Coping With the Loss of My Beloved Career Path
The most devastating blow since my myasthenia gravis diagnosis a year ago has been the loss of my career path, which was my passion. My symptoms began a month before the last semester of my undergraduate degree. Although I am eternally grateful that I received a rapid diagnosis, with that confirmation came all of the grievances.
Since elementary school, I’ve wanted to explore and find fascinating objects beyond everyday eyesight. Searching for crystals and fossils has always enticed me, and eventually I knew it was the perfect career choice for me. I attended undergrad at the University of South Florida with a declared major in anthropology concentrated on southwest American Indian archaeology.
In my first year, I traveled to conferences, became a board member of the school anthropology club, and attended a six-week archaeological field school in the Nebraska Sandhills. I was open to other paths in anthropology, but I always felt most inspired by the stories archaeology builds as well as the archaeologist persona.
Early in my diagnosis, I felt as if my identity was disintegrating each time I attended a doctor’s appointment or clicked on another depressing article about the outlook for MG patients. I knew a career that relied on my body to handle extreme heat and long physical days was no longer the best option for me.
I allow myself all the time I need to grieve; it’s all right if the future doesn’t constantly seem bright. Yet, I ensure I leave it at missing what once was, and not hope for what I used to have to return.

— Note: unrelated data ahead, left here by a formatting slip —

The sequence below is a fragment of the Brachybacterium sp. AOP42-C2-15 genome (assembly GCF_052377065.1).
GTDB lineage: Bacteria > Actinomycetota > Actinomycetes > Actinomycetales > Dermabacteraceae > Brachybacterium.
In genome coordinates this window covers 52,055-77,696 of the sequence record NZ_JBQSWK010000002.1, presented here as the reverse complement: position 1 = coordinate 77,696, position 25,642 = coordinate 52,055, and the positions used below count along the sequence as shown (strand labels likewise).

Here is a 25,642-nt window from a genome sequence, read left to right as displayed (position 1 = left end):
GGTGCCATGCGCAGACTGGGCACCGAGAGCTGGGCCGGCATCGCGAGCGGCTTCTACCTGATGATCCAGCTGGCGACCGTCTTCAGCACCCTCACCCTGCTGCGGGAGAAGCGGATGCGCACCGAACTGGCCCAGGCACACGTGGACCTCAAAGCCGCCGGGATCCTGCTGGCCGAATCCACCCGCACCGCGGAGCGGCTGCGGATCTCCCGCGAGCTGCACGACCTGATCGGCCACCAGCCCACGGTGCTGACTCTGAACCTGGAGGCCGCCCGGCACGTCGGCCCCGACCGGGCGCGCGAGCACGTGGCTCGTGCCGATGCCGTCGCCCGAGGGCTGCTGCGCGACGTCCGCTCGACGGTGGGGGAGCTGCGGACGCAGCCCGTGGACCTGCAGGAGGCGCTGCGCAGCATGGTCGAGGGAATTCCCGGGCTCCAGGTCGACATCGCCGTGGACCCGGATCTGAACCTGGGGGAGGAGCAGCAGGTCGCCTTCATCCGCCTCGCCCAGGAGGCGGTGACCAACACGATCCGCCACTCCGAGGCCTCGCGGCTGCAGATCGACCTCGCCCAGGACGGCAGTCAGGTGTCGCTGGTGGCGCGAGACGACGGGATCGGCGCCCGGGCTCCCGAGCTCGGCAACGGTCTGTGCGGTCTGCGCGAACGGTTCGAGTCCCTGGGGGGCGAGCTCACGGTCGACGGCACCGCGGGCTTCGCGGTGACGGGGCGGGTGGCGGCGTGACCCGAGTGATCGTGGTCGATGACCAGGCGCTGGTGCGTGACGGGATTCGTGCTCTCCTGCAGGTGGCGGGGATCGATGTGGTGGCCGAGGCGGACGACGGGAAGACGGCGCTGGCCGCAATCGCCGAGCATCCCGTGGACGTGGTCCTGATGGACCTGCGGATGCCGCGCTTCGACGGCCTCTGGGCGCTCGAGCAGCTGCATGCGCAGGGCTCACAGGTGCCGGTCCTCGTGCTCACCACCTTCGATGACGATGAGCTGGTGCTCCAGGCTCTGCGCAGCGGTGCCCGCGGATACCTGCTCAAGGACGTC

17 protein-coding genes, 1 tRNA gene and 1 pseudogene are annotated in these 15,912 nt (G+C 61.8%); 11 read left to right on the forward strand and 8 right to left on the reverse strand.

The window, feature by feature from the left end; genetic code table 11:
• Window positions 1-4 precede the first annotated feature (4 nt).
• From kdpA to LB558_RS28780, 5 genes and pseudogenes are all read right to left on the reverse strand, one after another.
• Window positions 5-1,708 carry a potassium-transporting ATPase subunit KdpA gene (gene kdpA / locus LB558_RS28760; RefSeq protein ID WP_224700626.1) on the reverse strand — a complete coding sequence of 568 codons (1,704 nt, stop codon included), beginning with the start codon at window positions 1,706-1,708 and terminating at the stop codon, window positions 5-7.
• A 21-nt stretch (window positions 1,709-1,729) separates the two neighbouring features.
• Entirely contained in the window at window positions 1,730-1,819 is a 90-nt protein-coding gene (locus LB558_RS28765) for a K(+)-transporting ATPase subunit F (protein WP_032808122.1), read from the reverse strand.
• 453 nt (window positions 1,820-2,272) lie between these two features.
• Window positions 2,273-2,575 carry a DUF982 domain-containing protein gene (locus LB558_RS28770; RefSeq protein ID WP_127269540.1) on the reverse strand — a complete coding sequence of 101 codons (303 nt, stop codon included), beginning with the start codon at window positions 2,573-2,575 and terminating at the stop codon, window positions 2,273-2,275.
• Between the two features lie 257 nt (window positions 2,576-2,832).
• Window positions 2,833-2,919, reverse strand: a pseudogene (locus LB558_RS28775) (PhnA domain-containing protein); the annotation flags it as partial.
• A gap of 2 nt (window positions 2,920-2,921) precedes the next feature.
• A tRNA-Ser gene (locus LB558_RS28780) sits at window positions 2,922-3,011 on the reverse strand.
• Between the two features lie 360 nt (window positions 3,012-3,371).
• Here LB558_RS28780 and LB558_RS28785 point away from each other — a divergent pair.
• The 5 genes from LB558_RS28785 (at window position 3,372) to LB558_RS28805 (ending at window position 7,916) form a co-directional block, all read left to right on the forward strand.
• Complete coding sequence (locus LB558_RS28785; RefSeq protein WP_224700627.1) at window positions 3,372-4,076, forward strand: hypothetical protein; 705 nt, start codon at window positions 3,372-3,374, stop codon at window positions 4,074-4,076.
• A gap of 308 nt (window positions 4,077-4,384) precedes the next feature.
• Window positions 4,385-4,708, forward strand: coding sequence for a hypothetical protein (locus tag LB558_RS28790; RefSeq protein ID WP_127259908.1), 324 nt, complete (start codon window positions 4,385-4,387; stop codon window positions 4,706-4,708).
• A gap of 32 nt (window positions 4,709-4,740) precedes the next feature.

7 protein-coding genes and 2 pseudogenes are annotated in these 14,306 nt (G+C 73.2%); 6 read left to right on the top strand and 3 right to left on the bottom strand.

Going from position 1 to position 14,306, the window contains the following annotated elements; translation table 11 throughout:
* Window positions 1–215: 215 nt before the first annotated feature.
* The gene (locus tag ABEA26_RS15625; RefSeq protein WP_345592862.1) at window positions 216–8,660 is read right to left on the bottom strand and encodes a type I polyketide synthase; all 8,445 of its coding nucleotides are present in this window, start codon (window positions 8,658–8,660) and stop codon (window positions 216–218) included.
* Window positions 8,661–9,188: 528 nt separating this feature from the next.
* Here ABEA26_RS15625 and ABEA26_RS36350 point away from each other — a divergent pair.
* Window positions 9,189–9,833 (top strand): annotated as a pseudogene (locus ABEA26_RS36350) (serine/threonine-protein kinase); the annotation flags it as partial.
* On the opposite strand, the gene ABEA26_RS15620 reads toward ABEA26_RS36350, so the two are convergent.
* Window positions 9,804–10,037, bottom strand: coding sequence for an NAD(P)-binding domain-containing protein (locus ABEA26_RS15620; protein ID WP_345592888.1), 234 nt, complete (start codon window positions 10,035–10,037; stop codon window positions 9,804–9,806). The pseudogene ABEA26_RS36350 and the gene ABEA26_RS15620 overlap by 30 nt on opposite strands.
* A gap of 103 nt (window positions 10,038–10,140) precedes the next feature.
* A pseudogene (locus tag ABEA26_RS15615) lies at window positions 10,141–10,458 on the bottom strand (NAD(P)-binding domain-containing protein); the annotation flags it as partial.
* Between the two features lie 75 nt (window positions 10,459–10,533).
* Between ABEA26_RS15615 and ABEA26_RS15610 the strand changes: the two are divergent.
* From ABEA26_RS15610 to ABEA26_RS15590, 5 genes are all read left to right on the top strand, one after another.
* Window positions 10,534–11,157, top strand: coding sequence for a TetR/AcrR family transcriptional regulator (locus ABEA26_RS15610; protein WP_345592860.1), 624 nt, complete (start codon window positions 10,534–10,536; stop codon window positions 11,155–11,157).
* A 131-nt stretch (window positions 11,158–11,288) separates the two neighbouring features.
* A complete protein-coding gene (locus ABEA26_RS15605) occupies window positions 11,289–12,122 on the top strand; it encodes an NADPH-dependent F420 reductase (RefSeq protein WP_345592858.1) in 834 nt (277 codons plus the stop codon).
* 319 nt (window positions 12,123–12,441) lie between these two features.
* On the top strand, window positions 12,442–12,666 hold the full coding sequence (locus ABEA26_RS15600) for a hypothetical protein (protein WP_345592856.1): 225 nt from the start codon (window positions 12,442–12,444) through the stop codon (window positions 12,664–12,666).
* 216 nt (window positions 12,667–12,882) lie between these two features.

Endless opportunities to reinvent ourselves will come our way. MG often forces us to stop, ponder, and simplify our days to align with what we deem most valuable. It’s crucial for individuals with chronic illness to focus on our purpose instead of on activities we may have once considered our only passions.
One of the most challenging tasks for people with MG is learning how to let go of expectations. We experience so much change that expectations will lead to heartbreak.
My MG diagnosis prompted me to explore a new anthropological focus, which brings me a sense of fulfillment I hadn’t previously experienced. At the moment, I am dedicating my energy to chronic illness, rare disease, and disability research and advocacy. An unparalleled sense of satisfaction comes from using our societal privilege to lend our voices, platforms, and lives to matters more significant than ourselves.
We are not responsible for the pain and hardships life forces upon us. However, we are accountable for moving forward and gaining wisdom from these experiences. Our futures can still be enthralling and perhaps even more wonderful than we ever envisioned.
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